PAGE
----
Defenses of President Donald Trump and his campaign’s possibly illicit ties to Russia have shifted in recent weeks. Spokespeople who once held that there was no contact between the campaign and Russia are now reckoning with revelations Donald Trump Jr. met with a Russian lawyer in June, 2016 to obtain Kremlin-sourced dirt on Hillary Clinton.
Which brings us to the current defense of Don Jr.’s meeting, hinted at by the president himself and his son, and explicitly trumpeted ad nauseam on Fox News and the online MAGA-verse: that collusion is not necessarily illegal.
A new poll from the left-leaning Public Policy Polling found that a staggering number of Trump voters — 72 per cent — believe the entire Russia story is “fake news” — with 32 per cent believing the Don Jr. meeting never took place, despite the president’s son himself admitting it did.
Perhaps more interesting, however, is the poll’s revelation that 77 per cent of Trump voters believe the president should stay in office if it turned out his campaign did collude with Russia to defeat Clinton.
Those sentiments were echoed by Mike Cernovich, a prominent pro-Trump voice online, who responded to a Bill Kristol tweet pointing out the evolving defenses of Don Jr.’s meeting — claiming that even “smoking gun” evidence of collusion “would not change our minds”:
He’s lying here, but the chicken hawk is right on one point – We don’t care. Even “smoking gun evidence” won’t change our minds. https://t.co/uemMEBbkQR
— Mike Cernovich ?? (@Cernovich) July 18, 2017
Once again: “smoking gun evidence” won’t change the minds of Trump supporters.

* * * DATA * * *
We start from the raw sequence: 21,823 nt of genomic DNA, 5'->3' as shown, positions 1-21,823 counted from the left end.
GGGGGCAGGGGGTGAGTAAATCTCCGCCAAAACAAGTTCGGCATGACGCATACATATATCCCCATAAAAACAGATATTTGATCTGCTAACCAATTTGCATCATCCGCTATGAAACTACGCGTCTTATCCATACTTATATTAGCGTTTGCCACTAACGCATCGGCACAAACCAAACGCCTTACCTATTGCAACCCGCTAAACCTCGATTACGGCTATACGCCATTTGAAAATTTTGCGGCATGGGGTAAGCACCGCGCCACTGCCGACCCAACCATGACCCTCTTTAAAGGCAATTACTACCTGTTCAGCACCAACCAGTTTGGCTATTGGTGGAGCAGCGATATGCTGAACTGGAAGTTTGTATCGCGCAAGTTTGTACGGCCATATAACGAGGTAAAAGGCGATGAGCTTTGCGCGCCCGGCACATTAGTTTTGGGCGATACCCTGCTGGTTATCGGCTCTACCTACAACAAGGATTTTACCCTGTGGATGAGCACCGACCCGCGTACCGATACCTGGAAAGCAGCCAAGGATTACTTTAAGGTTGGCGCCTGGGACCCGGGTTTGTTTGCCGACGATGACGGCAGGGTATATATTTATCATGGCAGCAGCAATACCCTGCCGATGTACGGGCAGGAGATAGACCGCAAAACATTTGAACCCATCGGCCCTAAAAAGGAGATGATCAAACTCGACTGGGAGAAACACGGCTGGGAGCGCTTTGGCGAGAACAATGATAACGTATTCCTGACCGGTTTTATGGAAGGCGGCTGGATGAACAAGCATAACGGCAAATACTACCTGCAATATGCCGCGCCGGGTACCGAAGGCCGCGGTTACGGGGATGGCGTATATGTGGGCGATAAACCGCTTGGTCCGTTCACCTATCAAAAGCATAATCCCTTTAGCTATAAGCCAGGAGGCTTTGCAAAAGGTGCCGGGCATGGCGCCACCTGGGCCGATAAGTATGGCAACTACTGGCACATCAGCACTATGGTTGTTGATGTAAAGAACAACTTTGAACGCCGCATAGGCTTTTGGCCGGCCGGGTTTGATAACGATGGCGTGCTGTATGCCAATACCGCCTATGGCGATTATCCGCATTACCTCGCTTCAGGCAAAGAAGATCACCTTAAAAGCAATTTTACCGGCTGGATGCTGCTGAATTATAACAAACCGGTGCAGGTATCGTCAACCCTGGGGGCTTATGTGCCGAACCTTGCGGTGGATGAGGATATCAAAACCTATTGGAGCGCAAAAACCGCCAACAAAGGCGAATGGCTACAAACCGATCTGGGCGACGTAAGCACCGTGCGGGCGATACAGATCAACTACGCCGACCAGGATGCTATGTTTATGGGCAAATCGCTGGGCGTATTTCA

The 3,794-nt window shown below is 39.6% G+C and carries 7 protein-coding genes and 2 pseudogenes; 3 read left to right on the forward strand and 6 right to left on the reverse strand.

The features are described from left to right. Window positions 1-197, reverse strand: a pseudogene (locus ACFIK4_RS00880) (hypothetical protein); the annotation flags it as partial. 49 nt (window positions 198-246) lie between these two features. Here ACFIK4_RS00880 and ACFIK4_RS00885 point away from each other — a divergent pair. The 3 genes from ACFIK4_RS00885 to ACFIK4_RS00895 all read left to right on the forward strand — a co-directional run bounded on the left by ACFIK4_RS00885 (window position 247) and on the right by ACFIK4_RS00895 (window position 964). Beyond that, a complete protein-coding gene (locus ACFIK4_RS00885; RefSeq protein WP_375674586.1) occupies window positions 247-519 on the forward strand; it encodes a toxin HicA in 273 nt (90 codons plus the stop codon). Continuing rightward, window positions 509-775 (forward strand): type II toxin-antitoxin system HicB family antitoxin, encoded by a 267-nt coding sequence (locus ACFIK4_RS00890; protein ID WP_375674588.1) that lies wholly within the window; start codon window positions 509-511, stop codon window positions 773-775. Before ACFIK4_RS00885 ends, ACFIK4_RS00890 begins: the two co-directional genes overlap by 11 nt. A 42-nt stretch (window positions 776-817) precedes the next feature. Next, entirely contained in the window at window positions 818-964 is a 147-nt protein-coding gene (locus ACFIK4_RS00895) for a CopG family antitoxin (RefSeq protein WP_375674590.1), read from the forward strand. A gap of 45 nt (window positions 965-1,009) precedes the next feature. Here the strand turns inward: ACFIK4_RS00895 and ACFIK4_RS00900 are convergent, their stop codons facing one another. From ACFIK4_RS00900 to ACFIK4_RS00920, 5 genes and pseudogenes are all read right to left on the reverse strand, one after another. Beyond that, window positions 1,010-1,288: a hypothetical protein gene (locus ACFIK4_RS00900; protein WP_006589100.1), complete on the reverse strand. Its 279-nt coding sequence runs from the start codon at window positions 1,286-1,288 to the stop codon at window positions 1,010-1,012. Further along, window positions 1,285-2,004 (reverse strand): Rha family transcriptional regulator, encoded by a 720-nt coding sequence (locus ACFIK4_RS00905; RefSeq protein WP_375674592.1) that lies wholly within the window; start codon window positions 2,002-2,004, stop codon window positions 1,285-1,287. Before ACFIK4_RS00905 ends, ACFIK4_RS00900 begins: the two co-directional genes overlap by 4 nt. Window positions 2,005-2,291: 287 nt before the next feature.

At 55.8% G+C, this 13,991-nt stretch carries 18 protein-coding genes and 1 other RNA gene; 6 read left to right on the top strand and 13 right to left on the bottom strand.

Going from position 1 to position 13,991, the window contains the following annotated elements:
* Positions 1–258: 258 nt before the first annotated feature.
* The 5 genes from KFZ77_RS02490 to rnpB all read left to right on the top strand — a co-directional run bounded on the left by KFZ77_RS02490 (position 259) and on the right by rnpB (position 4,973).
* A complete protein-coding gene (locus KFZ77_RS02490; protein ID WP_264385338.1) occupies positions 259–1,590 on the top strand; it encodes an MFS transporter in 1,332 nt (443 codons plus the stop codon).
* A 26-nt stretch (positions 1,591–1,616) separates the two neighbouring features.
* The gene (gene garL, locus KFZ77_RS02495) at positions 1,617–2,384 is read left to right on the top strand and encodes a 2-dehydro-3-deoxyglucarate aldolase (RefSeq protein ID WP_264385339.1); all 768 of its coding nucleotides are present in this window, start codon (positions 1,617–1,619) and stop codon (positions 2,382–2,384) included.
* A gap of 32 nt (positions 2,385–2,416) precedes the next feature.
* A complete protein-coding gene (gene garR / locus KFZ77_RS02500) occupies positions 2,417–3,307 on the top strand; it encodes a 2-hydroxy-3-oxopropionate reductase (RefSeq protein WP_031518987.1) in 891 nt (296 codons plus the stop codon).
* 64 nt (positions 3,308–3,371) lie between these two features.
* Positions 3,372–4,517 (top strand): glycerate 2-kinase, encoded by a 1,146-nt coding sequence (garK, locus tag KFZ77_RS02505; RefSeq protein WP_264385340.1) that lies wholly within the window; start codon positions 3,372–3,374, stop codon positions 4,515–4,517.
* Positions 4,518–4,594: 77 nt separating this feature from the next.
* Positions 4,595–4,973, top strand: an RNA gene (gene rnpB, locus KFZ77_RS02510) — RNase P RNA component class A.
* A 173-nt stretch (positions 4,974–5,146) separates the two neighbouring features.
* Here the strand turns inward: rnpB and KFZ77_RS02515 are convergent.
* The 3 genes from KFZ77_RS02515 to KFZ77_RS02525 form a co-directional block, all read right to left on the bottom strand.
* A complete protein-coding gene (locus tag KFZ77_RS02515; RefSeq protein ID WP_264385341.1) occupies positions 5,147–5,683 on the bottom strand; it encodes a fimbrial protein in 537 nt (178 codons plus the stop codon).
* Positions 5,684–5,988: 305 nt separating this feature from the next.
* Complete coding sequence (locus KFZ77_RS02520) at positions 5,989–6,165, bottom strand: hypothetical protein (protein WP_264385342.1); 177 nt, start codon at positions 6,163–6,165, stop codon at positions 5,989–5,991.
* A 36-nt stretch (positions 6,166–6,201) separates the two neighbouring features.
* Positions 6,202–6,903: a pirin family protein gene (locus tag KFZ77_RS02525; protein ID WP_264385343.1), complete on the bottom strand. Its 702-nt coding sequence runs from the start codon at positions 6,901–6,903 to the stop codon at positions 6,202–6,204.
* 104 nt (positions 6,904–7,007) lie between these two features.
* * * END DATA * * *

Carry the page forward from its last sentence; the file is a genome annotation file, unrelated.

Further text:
When asked about this assertion, Cernovich told Mediaite that as “long as no laws were violated, I couldn’t care less” about possible collusion between the campaign and Russia.
“Ukraine tried helping Hillary. The Saudi Prince also helped Hillary. No one in media cared about that, which is why we don’t take the Russia stuff coming from the media seriously,” he said.
While Democrats have salivated at news of Don Jr.’s meeting as evidence that the Trump campaign was, at the very least, open to colluding with the Kremlin, many on the right have asked what law the president’s son actually broke, even if he did receive damaging information from the Russian government.
It must be noted how staggering it is to hear elder conservative thought leaders like Hume, once so concerned with the sanctity of “American Exceptionalism”, shed their exuberant patriotism in order to normalize the possibility that Russian colluded with a winning campaign that just happens to have elected their candidate of choice.
There may not be anything illegal about Don Jr. simply meeting with a Russian lawyer, but if actual information was exchanged at any point, there could very well be criminal consequences. Legal experts have pointed to a dizzying array of federal statutes the Trump campaign could have violated had they collaborated with the Russian government to influence the U.S. election.
So for now, Trump supporters are hedging that even if evidence of collusion is found, that doesn’t necessarily entail criminal wrongdoing. But let’s assume Robert Mueller’s sprawling investigation finds evidence of collusion between the Trump campaign and the Kremlin, and determines it criminal.
Whether the base of Trump’s support actually erodes — or the goalposts are simply moved again — is not yet clear.
[image via screengrab]
This is an opinion piece. The views expressed in this article are those of just the author.